A healthy skepticism tends to come in handy. That’s especially true when it comes to gauging the merits of a new government program.

When the program doesn’t work as originally advertised, thanks to the law of unintended consequences or the impact of government planners’ “fatal conceit,” the skeptic avoids disappointment.

On the other hand, a program that works better than expected offers the skeptic a pleasant surprise.

Take, for example, a relatively recent program to subject thousands of North Carolina state government rules and regulations to a thorough review. The state Regulatory Reform Act of 2013 established the program. It requires most existing state rules to face a formal review at least once every 10 years. Rules with no review would “sunset,” meaning they would disappear from the state’s books.

Supporters, including John Locke Foundation regulatory expert Jon Sanders, have touted the program’s potential benefits.

“Of all the rules review processes states have used, only sunset provisions with periodic review have a ‘robustly significant’ effect in reducing red tape,” Sanders wrote recently about his 2013 research on the topic. “Not surprisingly, it has a significant, positive impact on the state’s economy as well.”

The 2013 law required state agencies to classify rules within three categories, sometimes referred to as buckets. First, agencies could deem a rule “unnecessary.” That rule would head to the scrap heap. Second, agencies could classify a rule as “necessary with substantive public interest.” This type of rule generates public comment and potential objections. It would be forced to undergo an extensive rule-making process again to ensure it’s still needed.

The third and largest bucket contained rules deemed “necessary without substantive public interest.” These rules generate little debate. Within the authorizing legislation, lawmakers offered the following example: “A ‘necessary without substantive public interest’ rule includes a rule that merely identifies information that is readily available to the public, such as an address or a telephone number.”

Applying some degree of skepticism to the law, this observer originally predicted that a handful of rules would get scrapped, a handful of others would face the gauntlet of a thorough review, while almost all rules — 80 to 90 percent, at least — would make it into the last bucket. Unless the public generated clear opposition, state agencies would not consider it worth their time and effort to classify a rule as having “substantive public interest.”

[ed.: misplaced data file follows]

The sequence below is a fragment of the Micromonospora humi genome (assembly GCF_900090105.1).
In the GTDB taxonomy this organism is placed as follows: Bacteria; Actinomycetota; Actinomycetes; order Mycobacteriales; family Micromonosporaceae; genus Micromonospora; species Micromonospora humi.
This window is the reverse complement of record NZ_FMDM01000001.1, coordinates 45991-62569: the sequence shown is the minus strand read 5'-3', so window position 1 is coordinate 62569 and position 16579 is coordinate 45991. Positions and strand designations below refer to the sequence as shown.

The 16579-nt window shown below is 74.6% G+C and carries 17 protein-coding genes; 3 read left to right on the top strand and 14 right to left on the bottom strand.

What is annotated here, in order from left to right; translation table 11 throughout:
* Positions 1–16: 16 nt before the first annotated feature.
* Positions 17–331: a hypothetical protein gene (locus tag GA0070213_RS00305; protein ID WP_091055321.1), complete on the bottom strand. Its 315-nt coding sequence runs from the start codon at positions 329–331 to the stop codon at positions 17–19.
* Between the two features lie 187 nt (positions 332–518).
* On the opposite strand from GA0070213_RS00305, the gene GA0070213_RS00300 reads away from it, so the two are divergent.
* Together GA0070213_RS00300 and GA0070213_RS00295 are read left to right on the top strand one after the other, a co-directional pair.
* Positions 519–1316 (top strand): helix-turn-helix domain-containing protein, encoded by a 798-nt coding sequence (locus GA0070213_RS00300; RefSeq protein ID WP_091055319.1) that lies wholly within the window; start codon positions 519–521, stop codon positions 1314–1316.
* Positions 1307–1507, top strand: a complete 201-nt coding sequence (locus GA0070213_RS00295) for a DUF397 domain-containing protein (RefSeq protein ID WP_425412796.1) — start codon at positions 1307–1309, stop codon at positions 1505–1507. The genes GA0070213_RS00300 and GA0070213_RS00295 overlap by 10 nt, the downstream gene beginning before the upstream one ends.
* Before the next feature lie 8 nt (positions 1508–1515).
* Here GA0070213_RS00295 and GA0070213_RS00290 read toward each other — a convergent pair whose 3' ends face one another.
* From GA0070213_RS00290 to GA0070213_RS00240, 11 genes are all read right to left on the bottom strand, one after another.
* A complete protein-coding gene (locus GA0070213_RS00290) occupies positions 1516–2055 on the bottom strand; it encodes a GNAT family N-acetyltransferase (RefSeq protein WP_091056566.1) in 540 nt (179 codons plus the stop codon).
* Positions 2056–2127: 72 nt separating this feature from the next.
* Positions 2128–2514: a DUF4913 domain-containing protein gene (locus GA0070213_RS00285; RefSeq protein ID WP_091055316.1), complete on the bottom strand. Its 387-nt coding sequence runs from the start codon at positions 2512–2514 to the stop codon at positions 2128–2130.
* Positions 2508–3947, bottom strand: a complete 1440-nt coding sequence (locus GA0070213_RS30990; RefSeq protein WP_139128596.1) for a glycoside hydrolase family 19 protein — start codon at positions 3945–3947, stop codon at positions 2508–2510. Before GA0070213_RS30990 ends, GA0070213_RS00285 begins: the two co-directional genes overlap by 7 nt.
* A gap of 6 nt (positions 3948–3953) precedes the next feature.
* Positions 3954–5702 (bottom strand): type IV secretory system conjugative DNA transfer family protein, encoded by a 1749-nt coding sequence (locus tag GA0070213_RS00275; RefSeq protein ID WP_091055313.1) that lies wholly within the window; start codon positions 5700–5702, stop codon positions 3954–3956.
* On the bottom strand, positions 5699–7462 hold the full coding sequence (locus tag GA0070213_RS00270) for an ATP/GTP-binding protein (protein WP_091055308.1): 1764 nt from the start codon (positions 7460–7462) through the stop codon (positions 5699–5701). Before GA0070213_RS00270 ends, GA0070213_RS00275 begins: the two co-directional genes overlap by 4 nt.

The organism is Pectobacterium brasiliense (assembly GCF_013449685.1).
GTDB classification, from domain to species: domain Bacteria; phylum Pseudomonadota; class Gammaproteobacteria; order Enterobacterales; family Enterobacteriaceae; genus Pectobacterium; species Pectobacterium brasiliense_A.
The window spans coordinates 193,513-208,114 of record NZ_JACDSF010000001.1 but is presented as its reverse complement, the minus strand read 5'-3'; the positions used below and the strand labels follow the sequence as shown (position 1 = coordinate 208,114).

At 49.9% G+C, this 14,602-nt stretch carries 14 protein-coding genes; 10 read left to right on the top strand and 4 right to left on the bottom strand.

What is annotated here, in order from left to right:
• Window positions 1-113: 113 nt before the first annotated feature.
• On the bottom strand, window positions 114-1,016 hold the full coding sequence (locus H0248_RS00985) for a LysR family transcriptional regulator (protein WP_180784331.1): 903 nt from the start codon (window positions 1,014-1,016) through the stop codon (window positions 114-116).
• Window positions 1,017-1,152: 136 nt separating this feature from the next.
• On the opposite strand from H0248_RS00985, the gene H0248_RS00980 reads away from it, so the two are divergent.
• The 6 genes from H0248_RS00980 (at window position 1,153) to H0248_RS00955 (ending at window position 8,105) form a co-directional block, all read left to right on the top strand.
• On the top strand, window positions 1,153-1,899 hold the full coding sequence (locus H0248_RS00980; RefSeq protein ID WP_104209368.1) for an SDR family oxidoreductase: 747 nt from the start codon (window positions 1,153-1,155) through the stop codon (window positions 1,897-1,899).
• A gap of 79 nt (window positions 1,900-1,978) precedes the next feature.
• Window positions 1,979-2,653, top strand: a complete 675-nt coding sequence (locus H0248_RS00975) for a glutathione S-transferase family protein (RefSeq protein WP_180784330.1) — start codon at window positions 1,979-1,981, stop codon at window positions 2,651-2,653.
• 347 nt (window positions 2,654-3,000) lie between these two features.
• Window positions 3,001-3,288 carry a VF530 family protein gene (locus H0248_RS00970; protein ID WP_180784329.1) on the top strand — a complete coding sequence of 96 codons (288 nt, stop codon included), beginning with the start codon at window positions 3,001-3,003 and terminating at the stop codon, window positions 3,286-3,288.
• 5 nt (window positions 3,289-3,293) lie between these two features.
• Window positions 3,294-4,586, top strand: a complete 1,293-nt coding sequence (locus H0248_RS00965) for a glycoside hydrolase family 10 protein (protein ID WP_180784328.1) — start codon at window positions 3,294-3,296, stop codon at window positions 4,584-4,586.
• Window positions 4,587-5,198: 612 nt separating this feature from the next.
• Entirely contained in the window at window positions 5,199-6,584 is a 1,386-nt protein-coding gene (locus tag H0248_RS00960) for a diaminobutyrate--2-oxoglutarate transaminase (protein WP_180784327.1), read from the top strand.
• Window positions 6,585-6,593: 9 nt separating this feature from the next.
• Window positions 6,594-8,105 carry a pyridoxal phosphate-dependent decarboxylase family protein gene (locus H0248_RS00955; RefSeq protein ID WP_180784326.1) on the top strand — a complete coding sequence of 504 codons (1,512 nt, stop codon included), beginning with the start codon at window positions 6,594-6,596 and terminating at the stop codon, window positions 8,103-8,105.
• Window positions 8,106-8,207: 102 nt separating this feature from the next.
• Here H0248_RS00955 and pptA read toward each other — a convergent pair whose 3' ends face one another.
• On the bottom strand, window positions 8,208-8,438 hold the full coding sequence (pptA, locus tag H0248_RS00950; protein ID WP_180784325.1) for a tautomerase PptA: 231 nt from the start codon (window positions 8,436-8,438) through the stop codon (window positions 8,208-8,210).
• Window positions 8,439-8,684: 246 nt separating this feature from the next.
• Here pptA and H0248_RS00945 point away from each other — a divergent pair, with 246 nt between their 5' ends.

The review process would remove a handful of truly outlandish or counterproductive rules, but the overall impact on state government’s regulatory burden would be marginal at best.

Actual results have been more encouraging. Yes, the third bucket has been the largest. But the number of rules either designated for the trash heap or a more thorough review has been substantial.

At last count, the state had tagged 1,077 of 8,964 reviewed rules (12 percent) as unnecessary. Another 2,337 (26 percent) had been targeted for another trip through the rule-making process. That left roughly 62 percent of the rules to remain on the books unchanged. Less than half of the more than 19,000 total rules subject to review have gone through the bucket process, but the percentages of rules dumped into each bucket has remained fairly consistent since the process started in 2013.

That’s a nice surprise. It’s also possible that even more rules might be subjected to the extensive rule-making process in the future. Carolina Journal reported last week that the head of the state’s Rules Review Commission wants to eliminate the “necessary without substantive public interest” category.

“When 61 percent of the rules that are going through this process are staying in the code with no change, they’re not getting the full exposure to public comment or careful examination,” RRC chairman Garth Dunklin told state lawmakers late in 2016. That “bothers us from a policy standpoint.”

“The concept there was to make agencies pick up and look at their rules, and examine their continuing usefulness and efficacy, expose them to the process of public comment that is a part of our rule-making process,” Dunklin added.

Dunklin needs support from the N.C. House and Senate to change state law. If lawmakers agree to his plan, this skeptic might see more pleasant surprises on the regulatory front in the years ahead.

Mitch Kokai is senior political analyst for the John Locke Foundation.